HARRISBURG, Pa. (ErieNewsNow) - Today at the State Capitol, several organizations called on lawmakers to take up a comprehensive probation reform bill. Senate Bill 913 passed the Senate last December with bipartisan support and now advocates are urging the House to get it across the finish line. 

“Probation reform is part of a workforce development agenda in Pennsylvania,” said Alex Halper, Director of Government Affairs for the PA Chamber of Business and Industry. 

Halper says businesses around the commonwealth are struggling to retain talent, adding that the current parole and probation system is not doing them any favors. 

“This type of reform is critically important to expanding the pool of talent of individuals to fill these open positions that so many Pennsylvania employers are experiencing,” said Halper. “It's harming employers, it's harming communities, and it's a detriment to Pennsylvania's economy,” he added. 

Pennsylvania has one of the highest rates of people on probation and parole in the country, ranking eleventh in the nation. More than half of individuals admitted to prisons are there for violations of probation or parole. However, many of those violations are not criminal.  

"When you have, for years and years, people reentering the system just due to technical violations- they are not committing a new crime- I think that is fodder for reexamination,” said Ashley Klingensmith, State Director for Americans for Prosperity – Pennsylvania, one of several organizations calling on the House to take up Senate Bill 913.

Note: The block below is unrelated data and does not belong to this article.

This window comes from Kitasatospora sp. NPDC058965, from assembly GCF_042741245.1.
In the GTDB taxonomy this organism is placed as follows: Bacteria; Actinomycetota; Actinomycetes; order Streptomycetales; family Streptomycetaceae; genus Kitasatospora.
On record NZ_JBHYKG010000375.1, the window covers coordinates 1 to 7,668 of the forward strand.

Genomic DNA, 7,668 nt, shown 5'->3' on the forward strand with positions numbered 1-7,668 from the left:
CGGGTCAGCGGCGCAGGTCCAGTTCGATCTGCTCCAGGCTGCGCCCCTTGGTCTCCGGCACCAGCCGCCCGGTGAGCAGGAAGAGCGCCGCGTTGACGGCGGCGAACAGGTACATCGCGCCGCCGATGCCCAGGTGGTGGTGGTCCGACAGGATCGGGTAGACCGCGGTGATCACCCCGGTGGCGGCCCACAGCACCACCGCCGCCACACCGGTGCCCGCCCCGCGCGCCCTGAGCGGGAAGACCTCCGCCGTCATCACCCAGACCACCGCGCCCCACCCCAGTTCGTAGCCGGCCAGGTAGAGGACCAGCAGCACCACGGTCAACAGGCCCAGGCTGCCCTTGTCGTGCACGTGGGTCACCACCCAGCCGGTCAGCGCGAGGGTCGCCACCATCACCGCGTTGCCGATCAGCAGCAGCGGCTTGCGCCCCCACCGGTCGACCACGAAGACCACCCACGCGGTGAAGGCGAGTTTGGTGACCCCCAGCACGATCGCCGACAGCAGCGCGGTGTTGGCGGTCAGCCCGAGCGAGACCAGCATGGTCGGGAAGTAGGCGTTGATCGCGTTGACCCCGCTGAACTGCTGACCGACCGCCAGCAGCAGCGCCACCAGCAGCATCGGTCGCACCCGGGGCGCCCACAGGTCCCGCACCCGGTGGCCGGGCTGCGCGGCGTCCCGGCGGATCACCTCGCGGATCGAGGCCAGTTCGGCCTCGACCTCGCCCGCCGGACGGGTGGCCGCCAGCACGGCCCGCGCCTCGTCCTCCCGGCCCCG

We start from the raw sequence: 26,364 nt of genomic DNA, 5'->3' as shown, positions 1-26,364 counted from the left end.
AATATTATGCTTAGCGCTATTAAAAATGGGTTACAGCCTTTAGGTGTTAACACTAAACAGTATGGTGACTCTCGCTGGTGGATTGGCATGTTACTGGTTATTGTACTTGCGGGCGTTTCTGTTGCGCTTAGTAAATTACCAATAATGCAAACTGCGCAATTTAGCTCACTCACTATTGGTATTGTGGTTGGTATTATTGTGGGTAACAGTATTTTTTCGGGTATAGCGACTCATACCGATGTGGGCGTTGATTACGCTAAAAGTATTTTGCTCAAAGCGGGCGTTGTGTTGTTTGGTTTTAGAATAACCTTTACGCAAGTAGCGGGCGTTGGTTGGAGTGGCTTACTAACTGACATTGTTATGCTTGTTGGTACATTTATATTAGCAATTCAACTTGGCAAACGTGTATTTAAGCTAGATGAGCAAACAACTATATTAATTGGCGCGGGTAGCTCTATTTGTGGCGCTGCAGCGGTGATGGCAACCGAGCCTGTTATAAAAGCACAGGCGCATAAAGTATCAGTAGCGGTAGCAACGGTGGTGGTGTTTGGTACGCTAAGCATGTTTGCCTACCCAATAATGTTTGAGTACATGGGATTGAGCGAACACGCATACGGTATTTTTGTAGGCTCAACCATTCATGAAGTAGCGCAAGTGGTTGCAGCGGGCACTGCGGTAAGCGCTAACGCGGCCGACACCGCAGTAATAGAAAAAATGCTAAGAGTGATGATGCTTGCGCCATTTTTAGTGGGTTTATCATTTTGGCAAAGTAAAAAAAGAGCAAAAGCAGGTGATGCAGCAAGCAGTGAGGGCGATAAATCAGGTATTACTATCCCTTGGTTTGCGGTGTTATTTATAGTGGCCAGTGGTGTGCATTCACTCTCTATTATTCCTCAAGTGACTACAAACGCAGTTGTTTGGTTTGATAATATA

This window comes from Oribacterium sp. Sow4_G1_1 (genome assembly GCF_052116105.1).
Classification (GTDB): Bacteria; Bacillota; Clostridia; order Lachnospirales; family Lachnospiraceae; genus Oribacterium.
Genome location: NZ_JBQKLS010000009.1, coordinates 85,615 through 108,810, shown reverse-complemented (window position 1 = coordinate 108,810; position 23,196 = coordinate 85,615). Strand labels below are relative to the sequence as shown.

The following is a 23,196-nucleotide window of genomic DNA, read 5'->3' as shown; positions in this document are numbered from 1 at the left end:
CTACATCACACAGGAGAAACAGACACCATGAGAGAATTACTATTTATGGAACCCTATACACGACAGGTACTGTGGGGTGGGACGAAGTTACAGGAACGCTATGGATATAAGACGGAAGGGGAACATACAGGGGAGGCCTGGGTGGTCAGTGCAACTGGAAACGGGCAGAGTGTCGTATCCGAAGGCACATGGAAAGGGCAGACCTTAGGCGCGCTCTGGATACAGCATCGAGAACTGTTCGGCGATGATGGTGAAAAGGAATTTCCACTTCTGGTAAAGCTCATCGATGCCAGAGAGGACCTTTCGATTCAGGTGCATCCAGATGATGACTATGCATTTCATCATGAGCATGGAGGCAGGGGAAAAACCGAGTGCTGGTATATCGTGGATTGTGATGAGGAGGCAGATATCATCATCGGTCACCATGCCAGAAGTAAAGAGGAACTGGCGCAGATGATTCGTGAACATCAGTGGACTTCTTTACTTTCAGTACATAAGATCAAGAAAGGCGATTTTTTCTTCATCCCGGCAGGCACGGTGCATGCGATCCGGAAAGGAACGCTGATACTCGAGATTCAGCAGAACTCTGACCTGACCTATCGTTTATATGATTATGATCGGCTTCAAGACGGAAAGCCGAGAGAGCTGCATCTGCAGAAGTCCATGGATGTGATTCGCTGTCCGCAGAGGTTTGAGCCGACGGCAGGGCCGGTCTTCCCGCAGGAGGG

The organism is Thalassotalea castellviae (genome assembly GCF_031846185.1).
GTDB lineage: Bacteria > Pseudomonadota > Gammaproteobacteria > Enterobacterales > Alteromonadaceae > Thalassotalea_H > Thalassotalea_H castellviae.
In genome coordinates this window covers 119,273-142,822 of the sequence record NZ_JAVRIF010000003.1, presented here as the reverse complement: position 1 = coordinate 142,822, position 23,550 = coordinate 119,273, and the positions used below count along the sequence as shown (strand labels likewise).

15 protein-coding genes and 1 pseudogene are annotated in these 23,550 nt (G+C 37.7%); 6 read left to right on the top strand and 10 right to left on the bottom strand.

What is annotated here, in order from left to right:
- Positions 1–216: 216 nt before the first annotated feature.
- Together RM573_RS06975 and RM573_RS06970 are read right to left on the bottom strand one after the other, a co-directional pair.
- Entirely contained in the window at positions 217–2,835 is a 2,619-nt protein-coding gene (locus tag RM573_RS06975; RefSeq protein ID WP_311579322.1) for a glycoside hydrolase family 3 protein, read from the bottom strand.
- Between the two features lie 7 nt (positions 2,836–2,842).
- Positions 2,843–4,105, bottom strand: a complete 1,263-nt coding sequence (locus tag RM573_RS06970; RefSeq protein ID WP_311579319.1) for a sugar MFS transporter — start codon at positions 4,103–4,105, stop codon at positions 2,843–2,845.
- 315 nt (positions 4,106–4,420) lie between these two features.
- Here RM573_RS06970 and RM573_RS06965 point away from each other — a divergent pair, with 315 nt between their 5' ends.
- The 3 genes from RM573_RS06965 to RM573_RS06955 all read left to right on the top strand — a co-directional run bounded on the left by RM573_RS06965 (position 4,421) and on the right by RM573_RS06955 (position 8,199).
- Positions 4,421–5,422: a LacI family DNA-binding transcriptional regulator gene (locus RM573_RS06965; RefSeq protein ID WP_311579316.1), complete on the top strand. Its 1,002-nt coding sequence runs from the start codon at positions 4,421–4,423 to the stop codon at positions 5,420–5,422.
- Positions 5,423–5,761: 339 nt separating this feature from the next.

SB 913 limits technical violations, like traffic offenses, and creates a new probation review process to help incentivize individuals. 

“Senate Bill 913 limits the use of severe penalties, such as an incarceration for a failure to pay fines and fees only to those who willfully refuse to fulfill such obligations. It establishes a system of graduated sanctions for those who violate other terms of supervision,” said Klingensmith. “The legislation creates a new probation review conference process where judges can review someone's progress at three years for misdemeanors, five for felonies into their probation term, and gives individuals an opportunity to earn their way to early release or greater freedom,” Klingensmith added. 

Klingensmith says the bill can help taxpayers, the state's economy and an overwhelmed law enforcement community.  

“Law enforcement is strained. This is going to free them up to focus on the folks that need more help to succeed,” said Klingensmith. “It ensures that our limited prison resources are focused on those who commit new crimes,” she added. 

The bipartisan bill also has support from law enforcement, who say similar local initiatives have been successful.  

“92 percent of those individuals who had their probation supervision terminated early, did not return with a new offense,” said David Sunday, the York County District Attorney. 

Sunday says provisions in SB 913 account for victims of crimes as well, giving them an opportunity to weigh in on whether they believe an early probation termination is warranted. 

“This initiative seeks and provides for victim input on whether a defendant should receive early termination of their supervision, as secured by the District Attorney's Office and passed on through probation to the courts,” said Sunday. 

Advocates say the legislation will reduce recidivism and promote rehabilitation and redemption.  

“A better probation system can help improve public safety and move our commonwealth toward a justice system that emphasizes both accountability and rehabilitation,” said Klingensmith. “This legislation properly balances the equally important interests of corrections the victim, the offender and the commonwealth at large,” she added.